Oral hypoglycaemic agents may
be suitable longterm but insulin
therapy may be required
temporarily for a few months to
gain adequate glucose control
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Patient
Monitoring
Guidelines
DKA
Print a Clerking
Proforma
Clinical
Management
Guidelines
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Insulin
Sliding Scale
Information
(with recording charts
and guideline info)
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Glucose
Monitoring
Standards in
Hospital
Variable Control
Insulin
Sliding Scale
Information
‘Routine’ Glucose
Management
Hypoglycaemia
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Hyperglycaemia
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Glucose Monitoring Standards
In Patients
Out Patients
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In-Patient Glucose Monitoring
Standards
Remember, a patient who is in hospital is either acutely ill or about to be subjected to a
stressful procedure – both of these situations can be expected to affect glucose control
•On IV insulin
– Measure capillary blood glucose (CBG) levels hourly for adjustment of IV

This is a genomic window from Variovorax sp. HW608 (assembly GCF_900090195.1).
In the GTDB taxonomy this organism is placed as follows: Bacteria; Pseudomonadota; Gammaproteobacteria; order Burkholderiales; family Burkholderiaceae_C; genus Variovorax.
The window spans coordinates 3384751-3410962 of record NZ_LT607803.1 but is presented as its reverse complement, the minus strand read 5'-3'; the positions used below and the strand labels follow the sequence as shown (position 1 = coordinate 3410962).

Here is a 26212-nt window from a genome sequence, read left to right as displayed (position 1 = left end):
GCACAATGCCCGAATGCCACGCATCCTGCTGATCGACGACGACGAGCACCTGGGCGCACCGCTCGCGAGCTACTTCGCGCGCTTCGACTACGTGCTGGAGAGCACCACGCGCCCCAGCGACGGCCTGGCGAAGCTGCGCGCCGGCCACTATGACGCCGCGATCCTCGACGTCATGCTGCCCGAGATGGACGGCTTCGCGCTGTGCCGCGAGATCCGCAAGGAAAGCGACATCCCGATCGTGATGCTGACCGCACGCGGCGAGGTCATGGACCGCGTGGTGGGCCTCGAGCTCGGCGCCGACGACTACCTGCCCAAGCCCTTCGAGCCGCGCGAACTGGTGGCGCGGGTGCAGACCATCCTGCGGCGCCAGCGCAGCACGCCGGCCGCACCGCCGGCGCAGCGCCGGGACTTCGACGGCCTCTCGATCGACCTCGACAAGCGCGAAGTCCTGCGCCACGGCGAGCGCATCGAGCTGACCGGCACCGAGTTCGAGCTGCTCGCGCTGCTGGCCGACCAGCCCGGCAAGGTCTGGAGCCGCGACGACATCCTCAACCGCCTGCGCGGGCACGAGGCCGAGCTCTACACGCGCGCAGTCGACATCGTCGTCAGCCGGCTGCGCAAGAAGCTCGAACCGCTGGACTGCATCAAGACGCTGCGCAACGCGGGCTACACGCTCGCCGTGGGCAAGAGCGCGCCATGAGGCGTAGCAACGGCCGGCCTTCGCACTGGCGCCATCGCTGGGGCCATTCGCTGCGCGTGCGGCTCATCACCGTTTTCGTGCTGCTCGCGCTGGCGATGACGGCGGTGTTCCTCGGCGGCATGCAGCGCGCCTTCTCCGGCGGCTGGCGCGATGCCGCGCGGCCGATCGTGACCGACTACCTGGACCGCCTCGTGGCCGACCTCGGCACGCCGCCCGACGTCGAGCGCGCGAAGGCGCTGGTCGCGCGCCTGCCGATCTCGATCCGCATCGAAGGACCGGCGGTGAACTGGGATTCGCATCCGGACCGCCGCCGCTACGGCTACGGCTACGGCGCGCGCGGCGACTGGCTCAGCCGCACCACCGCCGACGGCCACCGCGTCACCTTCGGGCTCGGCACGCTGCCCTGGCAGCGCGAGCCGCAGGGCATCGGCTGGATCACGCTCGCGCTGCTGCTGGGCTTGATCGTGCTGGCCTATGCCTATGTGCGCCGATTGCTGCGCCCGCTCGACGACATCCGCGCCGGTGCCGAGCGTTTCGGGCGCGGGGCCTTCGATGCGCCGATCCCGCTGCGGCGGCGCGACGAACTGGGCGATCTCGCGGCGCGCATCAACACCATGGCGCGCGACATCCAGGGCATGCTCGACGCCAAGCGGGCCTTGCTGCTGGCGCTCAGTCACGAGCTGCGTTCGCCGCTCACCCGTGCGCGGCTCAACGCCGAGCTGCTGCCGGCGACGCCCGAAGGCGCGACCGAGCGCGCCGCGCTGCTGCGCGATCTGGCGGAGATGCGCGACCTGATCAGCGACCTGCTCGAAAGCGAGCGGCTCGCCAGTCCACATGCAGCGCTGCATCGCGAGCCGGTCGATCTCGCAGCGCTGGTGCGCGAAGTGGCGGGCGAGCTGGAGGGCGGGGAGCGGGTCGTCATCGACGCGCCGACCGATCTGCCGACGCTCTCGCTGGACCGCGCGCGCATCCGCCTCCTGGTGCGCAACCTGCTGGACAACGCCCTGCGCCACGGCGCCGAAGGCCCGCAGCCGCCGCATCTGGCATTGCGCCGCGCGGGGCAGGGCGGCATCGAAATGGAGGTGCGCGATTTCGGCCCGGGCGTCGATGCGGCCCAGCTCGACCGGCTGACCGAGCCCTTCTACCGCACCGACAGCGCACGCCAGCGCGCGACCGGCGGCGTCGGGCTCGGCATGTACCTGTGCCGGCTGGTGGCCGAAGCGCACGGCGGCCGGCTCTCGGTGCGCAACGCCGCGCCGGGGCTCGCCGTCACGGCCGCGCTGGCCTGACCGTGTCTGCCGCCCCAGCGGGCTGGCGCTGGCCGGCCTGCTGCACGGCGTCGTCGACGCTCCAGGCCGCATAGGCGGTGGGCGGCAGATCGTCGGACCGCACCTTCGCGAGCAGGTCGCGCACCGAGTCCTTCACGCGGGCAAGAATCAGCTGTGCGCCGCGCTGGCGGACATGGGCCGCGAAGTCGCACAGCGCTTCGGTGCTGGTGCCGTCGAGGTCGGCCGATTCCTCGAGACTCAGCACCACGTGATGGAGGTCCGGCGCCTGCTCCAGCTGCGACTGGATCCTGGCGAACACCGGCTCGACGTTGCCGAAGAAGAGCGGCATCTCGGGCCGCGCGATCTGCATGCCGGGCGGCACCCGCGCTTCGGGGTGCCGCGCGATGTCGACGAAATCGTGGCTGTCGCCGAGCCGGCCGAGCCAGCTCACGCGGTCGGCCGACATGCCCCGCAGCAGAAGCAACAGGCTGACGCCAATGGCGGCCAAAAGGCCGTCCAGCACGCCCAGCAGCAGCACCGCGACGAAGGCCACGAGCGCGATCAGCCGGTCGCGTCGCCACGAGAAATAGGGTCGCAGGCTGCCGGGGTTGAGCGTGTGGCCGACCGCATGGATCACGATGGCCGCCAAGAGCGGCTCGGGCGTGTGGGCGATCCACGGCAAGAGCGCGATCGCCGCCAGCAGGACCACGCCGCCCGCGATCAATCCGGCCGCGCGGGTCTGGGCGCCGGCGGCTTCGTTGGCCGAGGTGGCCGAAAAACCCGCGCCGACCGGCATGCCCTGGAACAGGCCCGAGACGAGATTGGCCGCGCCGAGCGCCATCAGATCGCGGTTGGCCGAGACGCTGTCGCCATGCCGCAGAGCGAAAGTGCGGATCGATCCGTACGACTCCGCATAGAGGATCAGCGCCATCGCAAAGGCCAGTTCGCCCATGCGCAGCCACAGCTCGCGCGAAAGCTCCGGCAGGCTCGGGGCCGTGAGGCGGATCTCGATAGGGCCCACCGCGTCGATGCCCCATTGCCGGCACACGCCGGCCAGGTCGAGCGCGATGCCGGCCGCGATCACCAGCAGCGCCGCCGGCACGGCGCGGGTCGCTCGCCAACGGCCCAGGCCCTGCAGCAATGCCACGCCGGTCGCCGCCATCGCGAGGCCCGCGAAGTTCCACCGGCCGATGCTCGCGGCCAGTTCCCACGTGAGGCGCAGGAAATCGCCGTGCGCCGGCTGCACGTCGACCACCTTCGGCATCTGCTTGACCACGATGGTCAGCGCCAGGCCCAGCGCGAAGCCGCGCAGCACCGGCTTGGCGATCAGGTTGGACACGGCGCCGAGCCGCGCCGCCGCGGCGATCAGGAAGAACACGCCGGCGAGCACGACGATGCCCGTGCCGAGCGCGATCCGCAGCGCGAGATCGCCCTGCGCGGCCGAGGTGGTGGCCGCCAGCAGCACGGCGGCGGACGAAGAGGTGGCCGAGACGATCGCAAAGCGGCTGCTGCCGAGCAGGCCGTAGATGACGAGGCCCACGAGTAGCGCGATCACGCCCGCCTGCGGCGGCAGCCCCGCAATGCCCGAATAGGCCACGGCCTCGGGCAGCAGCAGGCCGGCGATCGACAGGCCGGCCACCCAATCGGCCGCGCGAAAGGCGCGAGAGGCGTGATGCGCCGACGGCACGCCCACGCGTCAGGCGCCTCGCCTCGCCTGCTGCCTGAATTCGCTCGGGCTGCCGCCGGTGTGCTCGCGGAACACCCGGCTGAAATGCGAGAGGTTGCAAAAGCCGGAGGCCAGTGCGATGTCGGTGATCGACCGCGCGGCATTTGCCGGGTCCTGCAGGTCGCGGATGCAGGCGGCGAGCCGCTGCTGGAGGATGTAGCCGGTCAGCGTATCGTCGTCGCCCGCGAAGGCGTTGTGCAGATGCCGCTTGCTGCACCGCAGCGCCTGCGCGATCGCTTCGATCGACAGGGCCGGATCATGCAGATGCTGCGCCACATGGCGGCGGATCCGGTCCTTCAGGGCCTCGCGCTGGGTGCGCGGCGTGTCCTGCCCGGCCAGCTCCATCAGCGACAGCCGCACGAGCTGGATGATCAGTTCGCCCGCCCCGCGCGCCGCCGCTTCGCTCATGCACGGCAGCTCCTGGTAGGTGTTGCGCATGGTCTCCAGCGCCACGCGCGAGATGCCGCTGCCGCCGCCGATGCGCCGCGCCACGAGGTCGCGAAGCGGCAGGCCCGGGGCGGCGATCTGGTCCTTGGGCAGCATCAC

insulin therapy (half-life of IV insulin <5mins, changes can occur rapidly).
•On S/C insulin
– Measure CBG at least 4 times daily – routinely pre-meals and at 22.00
(more frequently if the clinical situation demands it)
•On Oral Therapy as an IP
– Initially measure CBG as for patients on S/C insulin (as therapy changes
may be required)
– once glucose levels are stable and acceptable for 48hrs the frequency can
be adjusted downwards – eventually to a pre-meal daily test
•Peri-operatively
– Once starved measure CBG at least 2 hourly (hourly if on sliding scale)
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Hypoglycaemia
View a flow chart
Insulin
Adjustment
Information
View the full
policy statement
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Hypoglycaemia Flow Chart
Acknowledgement
of occurring
hypoglycaemic
event via
evident symptoms
or patient
Is patient
Conscious ?
No
Give 25-50ml
of 50%
glucose IV
information
Yes
Give 10-20g of glucose orally.
Granulated sugar in clear
fluid is recommended
(10g = 2 tsp). Alternatively give
non-diet fizzy drinks,
full sugar squash, etc. Repeat at
10-15min intervals as necessary
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If oral or IV glucose
would be difficult
to administer,
Glucagon can be given
as an alternative via
S/C Glucagen Kit 1mg
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Maintenance carbohydrates
such as bread, potato, pasta,
rice must be given following
glucose.
(a) If hypo has occurred prior
to a meal ensure satisfactory
amounts of food are consumed.
(b) If hypo has occurred
between meals give 2-3
biscuits, crackers, toast, etc
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Variable Control
Interpreting